The problem of Afghanistan, which has been causing trepidations in the world for the past five decades, can neither be wished away nor resolved by shunning, isolating and sanctioning the Taliban regime or starving the people of Afghanistan. The world has witnessed the sorrowful consequences of such policies in South Sudan and Darfur, which were battered by bloodletting and famine. Not long ago, the policy of sanctions caused thousands of innocent children to lose lives in Iraq. In interstate relations, the coercive diplomatic and economic policies have always failed to yield positive results. Instead, they have exasperated chaos. As the sole superpower, the US cannot wash its hands off South Asia. It ill-affords to exasperate political instability in Afghanistan, turning it into a haven for the militant outfits that pose a perennial threat to other South and Central Asian countries. Afghanistan is a difficult country to govern and has the potential of destabilising the surrounding regions. The Taliban have come to grips with daunting challenges caused by the two-decades-long war. They need to be constructively engaged by the international community and helped in overcoming these challenges. The US will further harm its prestige and reputation as a powerful country if it opts to pursue a policy of revenge sanctioning and making the Taliban cringe or masquerading indifference to the worsening chaos in Afghanistan with the Afghan people bearing the brunt of poverty, hunger, disease and lawlessness. After shepherding the country for two decades where human development indexes improved substantially and concepts of human rights, gender equality, universal education, liberal and democratic values strengthened, the US has an even greater responsibility towards Afghanistan today. All the feelers coming out of Kabul indicate that the Taliban would accommodate these concepts in their ideological beliefs. Islam is a flexible faith and enjoins a continuous process of innovative reforms to bring the Islamic concepts in conformity with the changing needs of the time. The women of early Islam have participated in wars, commanded an army of faithful, nursed the wounded warriors and ruled as Queens and advisors to kings in times when their Western sisters did not even have the right to vote.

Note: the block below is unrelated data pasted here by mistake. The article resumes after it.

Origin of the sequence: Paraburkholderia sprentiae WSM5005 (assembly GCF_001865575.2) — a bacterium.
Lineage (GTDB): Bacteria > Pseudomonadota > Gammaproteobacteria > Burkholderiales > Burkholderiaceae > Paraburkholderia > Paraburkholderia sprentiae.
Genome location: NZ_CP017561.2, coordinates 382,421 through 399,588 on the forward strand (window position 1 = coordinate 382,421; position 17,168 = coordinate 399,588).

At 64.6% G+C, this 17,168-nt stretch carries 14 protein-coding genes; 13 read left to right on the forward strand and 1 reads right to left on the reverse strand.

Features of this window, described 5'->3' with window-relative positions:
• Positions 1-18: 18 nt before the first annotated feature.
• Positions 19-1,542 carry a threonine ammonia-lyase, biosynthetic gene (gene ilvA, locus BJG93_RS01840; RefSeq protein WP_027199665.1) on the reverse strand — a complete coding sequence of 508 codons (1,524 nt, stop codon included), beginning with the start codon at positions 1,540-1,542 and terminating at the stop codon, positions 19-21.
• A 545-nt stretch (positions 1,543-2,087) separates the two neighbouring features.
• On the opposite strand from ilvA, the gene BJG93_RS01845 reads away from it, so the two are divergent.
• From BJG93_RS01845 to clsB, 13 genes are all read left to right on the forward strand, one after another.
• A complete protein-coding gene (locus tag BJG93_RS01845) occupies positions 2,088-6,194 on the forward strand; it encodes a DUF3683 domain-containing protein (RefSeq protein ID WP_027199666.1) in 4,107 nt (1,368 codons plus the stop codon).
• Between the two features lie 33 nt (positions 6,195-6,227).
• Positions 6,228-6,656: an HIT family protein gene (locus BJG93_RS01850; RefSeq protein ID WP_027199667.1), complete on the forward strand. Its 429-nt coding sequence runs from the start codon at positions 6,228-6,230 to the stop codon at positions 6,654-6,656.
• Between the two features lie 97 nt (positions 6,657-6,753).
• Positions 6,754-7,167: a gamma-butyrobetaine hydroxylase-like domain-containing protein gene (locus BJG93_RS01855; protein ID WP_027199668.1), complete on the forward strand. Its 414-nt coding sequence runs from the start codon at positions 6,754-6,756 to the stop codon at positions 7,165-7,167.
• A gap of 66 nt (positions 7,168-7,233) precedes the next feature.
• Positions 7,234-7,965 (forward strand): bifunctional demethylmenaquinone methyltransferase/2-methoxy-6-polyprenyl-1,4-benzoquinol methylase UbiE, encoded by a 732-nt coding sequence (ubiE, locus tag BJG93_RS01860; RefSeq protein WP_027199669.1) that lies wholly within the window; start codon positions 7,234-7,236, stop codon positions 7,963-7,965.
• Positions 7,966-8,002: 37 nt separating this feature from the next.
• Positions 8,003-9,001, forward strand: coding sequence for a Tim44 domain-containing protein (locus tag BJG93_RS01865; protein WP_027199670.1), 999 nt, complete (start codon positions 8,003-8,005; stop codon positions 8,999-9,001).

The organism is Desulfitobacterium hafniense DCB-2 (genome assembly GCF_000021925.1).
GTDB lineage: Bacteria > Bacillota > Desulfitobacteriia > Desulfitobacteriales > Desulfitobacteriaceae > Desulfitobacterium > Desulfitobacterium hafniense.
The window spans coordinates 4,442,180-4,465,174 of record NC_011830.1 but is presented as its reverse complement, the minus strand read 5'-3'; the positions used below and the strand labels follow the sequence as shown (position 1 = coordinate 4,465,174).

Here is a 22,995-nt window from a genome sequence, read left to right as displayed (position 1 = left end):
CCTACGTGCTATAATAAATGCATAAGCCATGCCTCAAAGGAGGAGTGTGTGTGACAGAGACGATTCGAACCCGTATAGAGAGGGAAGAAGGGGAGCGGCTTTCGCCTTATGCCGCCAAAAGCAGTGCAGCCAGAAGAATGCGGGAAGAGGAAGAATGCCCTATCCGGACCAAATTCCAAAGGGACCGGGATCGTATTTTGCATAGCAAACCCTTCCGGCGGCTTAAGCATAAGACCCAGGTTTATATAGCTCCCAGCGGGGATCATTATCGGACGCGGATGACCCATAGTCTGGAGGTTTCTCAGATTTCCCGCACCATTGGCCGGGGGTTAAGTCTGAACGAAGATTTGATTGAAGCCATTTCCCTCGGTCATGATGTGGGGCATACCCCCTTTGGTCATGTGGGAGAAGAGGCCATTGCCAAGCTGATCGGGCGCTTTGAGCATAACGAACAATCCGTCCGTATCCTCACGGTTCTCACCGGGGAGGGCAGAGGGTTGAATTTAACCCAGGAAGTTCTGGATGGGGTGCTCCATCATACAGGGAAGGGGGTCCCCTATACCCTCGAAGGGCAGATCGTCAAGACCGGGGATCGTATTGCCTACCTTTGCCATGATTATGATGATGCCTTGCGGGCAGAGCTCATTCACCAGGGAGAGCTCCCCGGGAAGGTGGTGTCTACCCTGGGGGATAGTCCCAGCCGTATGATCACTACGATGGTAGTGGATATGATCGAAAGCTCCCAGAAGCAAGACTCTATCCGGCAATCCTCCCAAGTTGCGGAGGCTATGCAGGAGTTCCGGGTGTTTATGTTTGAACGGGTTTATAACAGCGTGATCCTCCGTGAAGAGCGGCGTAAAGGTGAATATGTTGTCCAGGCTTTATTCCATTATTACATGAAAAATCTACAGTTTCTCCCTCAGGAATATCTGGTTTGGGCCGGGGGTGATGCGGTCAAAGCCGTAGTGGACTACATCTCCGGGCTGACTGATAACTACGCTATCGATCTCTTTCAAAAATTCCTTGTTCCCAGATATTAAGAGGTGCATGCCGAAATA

The US policymakers know that the countries bordering Afghanistan, including Pakistan, Iran, China, Central Asian Republics, and, by implication, Russia, have vitally important stakes in its peace and stability. They cannot remain indifferent to the evolving situation there after the withdrawal of the US and NATO troops. Similarly, certain Gulf States would ill-afford to remain aloof from the situation in Afghanistan. Notwithstanding the US policy of stepping forward or staying back, these countries, willingly or unwillingly, have to engage the new rulers of Afghanistan to stem any anarchy at their doorstep.